Sometimes flattery grabs the attention of our hearts, because it fills the common need of acceptance and love. Compliments and encouragement are one thing, but be careful of flattery that is intended to capture your attention for selfish reasons.

“The ear is the road to the heart.”  —French proverb

Sometimes our present circumstances are tough or even bad, and all we want to do is escape, and we go for the first person or circumstance that would appear to rescue us.

“A fleeing person is not choosy about his road.” —Japanese proverb

“Whether you understand the motivations of your heart or not, really what’s driving your actions, and what’s driving your life and how you fill your day, actually comes back to what you believe is actually gonna bring about the most fullness of life possible for you.” —Matt Chandler, pastor of The Village Church in Fig Leaves, Lies and the Grace of God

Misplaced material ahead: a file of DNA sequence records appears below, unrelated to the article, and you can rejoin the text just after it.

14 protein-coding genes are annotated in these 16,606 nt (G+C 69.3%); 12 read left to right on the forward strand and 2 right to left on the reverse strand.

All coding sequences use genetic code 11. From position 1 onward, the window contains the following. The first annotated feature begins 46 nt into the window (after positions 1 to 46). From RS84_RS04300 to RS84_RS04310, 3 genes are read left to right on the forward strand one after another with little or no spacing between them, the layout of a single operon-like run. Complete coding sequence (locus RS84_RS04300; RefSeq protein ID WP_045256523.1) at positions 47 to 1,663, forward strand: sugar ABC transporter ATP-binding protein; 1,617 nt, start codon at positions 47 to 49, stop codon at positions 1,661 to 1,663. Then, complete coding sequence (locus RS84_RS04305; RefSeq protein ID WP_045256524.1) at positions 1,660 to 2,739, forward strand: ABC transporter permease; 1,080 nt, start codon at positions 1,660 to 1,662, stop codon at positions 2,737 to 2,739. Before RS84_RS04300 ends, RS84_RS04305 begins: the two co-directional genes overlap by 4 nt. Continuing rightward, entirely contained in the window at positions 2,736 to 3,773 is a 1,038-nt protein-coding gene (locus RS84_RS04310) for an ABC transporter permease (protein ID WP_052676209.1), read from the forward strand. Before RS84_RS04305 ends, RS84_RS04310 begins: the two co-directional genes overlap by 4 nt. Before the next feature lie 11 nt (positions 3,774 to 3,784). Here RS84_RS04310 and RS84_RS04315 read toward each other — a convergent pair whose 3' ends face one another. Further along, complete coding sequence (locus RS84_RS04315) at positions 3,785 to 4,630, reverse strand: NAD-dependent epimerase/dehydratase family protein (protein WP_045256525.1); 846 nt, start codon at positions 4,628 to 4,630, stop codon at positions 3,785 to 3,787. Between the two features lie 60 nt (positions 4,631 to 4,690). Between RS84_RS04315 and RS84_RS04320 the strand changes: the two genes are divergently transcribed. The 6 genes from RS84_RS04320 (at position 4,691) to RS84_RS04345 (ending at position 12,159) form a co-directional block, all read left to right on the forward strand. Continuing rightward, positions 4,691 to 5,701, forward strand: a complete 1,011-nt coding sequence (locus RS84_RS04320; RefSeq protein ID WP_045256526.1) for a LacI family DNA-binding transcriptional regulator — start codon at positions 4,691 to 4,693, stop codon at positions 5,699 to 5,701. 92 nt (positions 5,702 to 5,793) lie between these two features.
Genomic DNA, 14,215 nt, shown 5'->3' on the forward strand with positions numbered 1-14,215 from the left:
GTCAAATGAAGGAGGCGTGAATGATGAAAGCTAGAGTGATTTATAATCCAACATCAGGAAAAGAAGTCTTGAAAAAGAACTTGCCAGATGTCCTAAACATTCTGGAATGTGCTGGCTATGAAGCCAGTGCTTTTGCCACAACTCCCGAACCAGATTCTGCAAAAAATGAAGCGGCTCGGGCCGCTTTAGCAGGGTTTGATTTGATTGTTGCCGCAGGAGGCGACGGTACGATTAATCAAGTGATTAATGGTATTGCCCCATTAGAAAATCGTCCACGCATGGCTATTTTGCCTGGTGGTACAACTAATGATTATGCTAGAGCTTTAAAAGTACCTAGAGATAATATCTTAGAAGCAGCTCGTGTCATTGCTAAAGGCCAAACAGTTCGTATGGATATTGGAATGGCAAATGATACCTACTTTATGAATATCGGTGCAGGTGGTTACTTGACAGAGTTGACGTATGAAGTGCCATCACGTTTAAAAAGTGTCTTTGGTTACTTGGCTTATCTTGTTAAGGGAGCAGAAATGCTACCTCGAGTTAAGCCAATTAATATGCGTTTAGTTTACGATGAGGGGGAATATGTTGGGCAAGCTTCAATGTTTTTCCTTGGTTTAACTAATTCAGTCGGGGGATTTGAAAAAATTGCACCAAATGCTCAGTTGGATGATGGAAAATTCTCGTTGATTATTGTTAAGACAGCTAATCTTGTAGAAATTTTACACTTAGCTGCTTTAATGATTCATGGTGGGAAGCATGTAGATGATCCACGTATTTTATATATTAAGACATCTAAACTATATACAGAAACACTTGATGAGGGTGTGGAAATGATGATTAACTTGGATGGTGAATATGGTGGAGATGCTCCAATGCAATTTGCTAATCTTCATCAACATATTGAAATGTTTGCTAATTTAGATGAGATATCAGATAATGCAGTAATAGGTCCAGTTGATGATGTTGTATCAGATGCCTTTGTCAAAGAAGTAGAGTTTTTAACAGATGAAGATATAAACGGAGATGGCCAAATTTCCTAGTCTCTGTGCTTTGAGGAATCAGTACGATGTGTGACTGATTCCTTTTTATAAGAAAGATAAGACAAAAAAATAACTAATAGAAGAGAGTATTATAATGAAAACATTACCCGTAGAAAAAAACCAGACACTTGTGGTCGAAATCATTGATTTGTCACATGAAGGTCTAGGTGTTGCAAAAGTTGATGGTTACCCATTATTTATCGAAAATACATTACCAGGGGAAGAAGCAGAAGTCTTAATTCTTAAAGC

“If you want to know where your heart is, look to where your mind goes when it wanders.” —Unknown

“Your feet will bring you to where your heart is.” —Irish proverb

“For where your treasure is, there will your heart be also.”  —Jesus

“For where your treasure is…”

The deeper meaning of Proverbs 4:23 reveals the value of our hearts. Most other English translations more accurately read similarly to the NKJV, “Keep your heart with all diligence, for out of it spring the issues of life.” Our hearts are like a water spring, a source, and everything in our lives flows from it, and that is what determines our course. It is like a life giving spring, but if it becomes polluted, it can mean disease or death, suffering and heartache, so we must guard it well.

I would be the last person to tell you that it’s easy to control the direction and affections of your heart. And changing the course of that direction can be especially difficult when it involves the heart of another as well. Have you ever found yourself involved in a relationship and found it difficult to let go because you didn’t want to hurt the other person? They usually end up getting hurt in the end anyway, so it’s better to guard your heart— and theirs— from the beginning.